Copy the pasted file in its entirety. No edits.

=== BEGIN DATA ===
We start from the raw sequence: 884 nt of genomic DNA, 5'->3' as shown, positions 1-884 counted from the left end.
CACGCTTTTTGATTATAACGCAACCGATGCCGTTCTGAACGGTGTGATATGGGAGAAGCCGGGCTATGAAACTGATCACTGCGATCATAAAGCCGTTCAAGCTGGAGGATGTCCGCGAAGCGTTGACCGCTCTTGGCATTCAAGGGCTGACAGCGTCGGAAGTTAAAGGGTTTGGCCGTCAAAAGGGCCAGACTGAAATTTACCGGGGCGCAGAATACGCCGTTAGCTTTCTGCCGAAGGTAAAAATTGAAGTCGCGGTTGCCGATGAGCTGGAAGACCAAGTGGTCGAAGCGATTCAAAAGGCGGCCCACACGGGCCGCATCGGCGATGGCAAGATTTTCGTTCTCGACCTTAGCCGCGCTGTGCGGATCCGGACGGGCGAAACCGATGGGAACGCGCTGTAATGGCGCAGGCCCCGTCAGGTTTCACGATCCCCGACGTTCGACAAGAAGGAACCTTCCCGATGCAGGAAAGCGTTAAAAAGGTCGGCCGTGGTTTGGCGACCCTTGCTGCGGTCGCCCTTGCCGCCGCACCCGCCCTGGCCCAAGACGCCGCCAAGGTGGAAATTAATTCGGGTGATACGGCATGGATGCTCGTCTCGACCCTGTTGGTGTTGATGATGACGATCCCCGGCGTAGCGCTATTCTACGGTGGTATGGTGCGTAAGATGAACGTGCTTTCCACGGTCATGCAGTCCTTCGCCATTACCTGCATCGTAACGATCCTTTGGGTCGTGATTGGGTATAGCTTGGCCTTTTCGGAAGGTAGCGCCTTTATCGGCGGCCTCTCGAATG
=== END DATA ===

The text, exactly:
We start from the raw sequence: 884 nt of genomic DNA, 5'->3' as shown, positions 1-884 counted from the left end.
CACGCTTTTTGATTATAACGCAACCGATGCCGTTCTGAACGGTGTGATATGGGAGAAGCCGGGCTATGAAACTGATCACTGCGATCATAAAGCCGTTCAAGCTGGAGGATGTCCGCGAAGCGTTGACCGCTCTTGGCATTCAAGGGCTGACAGCGTCGGAAGTTAAAGGGTTTGGCCGTCAAAAGGGCCAGACTGAAATTTACCGGGGCGCAGAATACGCCGTTAGCTTTCTGCCGAAGGTAAAAATTGAAGTCGCGGTTGCCGATGAGCTGGAAGACCAAGTGGTCGAAGCGATTCAAAAGGCGGCCCACACGGGCCGCATCGGCGATGGCAAGATTTTCGTTCTCGACCTTAGCCGCGCTGTGCGGATCCGGACGGGCGAAACCGATGGGAACGCGCTGTAATGGCGCAGGCCCCGTCAGGTTTCACGATCCCCGACGTTCGACAAGAAGGAACCTTCCCGATGCAGGAAAGCGTTAAAAAGGTCGGCCGTGGTTTGGCGACCCTTGCTGCGGTCGCCCTTGCCGCCGCACCCGCCCTGGCCCAAGACGCCGCCAAGGTGGAAATTAATTCGGGTGATACGGCATGGATGCTCGTCTCGACCCTGTTGGTGTTGATGATGACGATCCCCGGCGTAGCGCTATTCTACGGTGGTATGGTGCGTAAGATGAACGTGCTTTCCACGGTCATGCAGTCCTTCGCCATTACCTGCATCGTAACGATCCTTTGGGTCGTGATTGGGTATAGCTTGGCCTTTTCGGAAGGTAGCGCCTTTATCGGCGGCCTCTCGAATG